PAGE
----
2.     I messed up. I wasted my shot.

Im walking away from Rio in the first camp.



The Countdown by Ellie Cole

Its hard to believe its almost here. We are nearing just 40 days until the Opening Ceremony for the Rio 2016 Paralympic Games. 

For those of you that follow the Olympic and Paralympic swimmers on Instagram, we all seem to be about countdowns. Every morning we wake up before the sun does and we turn off our alarm. We either feel one of two things in that moment: fear or excitement. Fear that the Games have become one day closer than they were before we went to sleep. We can also feel excitement for the same reason. Sometimes its both. Sometimes we just want to go back to sleep. Im sure you know what that feels like. 

Either way, regardless of what we are feeling its time to get out of bed. It doesn't matter how cold it is outside or how much our bodies are hurting, the show must go on. 

The drive to the pool is always an interesting one. It takes me 20 minutes to drive to training. As the Games are approaching us in a speed that doesn't seem realistic, I usually think about Rio. What will happen? What will I be feeling when I stand up on the blocks? The nerves usually hit me then and I have to remember to keep breathing. I am driving a car after all. Not the most ideal time to pass out.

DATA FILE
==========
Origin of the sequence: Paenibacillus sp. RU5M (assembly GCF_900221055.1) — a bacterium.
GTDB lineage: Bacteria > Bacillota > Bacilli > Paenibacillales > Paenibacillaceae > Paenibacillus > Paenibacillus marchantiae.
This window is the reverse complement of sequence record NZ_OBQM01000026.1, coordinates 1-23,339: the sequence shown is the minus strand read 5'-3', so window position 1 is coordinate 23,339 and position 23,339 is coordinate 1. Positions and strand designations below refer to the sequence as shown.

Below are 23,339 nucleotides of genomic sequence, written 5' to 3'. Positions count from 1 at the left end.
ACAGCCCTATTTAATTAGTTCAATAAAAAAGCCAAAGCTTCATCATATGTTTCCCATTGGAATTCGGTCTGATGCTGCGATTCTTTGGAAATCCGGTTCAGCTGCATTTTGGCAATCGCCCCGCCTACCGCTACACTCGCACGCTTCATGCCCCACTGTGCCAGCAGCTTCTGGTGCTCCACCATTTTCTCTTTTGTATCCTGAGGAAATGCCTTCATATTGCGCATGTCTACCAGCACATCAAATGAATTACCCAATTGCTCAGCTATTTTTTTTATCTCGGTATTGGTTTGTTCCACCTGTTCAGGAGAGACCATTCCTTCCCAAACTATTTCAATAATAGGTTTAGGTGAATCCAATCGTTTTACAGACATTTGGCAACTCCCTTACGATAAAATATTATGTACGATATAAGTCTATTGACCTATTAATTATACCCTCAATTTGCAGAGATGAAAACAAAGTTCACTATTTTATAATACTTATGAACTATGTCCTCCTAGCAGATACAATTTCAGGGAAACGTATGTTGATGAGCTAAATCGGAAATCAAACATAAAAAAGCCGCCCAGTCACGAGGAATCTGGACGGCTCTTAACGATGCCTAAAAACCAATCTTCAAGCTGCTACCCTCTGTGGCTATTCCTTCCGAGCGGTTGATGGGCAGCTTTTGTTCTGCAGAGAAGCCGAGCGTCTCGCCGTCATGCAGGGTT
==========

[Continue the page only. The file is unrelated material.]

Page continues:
But you always wonder how you will walk away from a Paralympic Games. Will you be happy with your performances? Will you be disappointed and always carry around this deep regret? Either way, you can walk away knowing that you were amongst the best in the world at something. Thats pretty cool. 

I always try walk into training with a big smile on my face. My enthusiasm usually annoys some of the swimmers (usually the ones that are napping in the pathway) but it puts me in a good mood. Sometimes that smile that I walk in with can quickly turn to horror as I read the session on the white board. My coach, Nathan Doyle, always tells me 'You'll be right. This will be good for you' when he sees this look on my face. As much as I hate to agree, he's usually right. 

Training over the years has taught me one thing: there is no point holding back. It is a waste of time to hold yourself back if you woke up at 4am and dove into a cold pool. That was already hard enough, you might as well make the most of it while you're in there.  

This morning was a pretty difficult set. We swam over three kilometres of pull at different paces for our main set. After the pull set, Coach Doyle told us to put our paddles on for a sprint set. 

I was thinking: 'He's joking, right? How am I meant to sprint when I can't even feel my arms?!'. 

I voiced this to Coach Doyle, who of course, was not joking. Not even in the slightest bit. He told me 'You'll be right. This will be good for you'. He was right, of course. 

Anyway, I better go and eat some food. Its time to replenish those arms for another training session tonight.

If you have any questions or want to share any photos, you are more than welcome to hit me up on Instagram : @elliecoleswim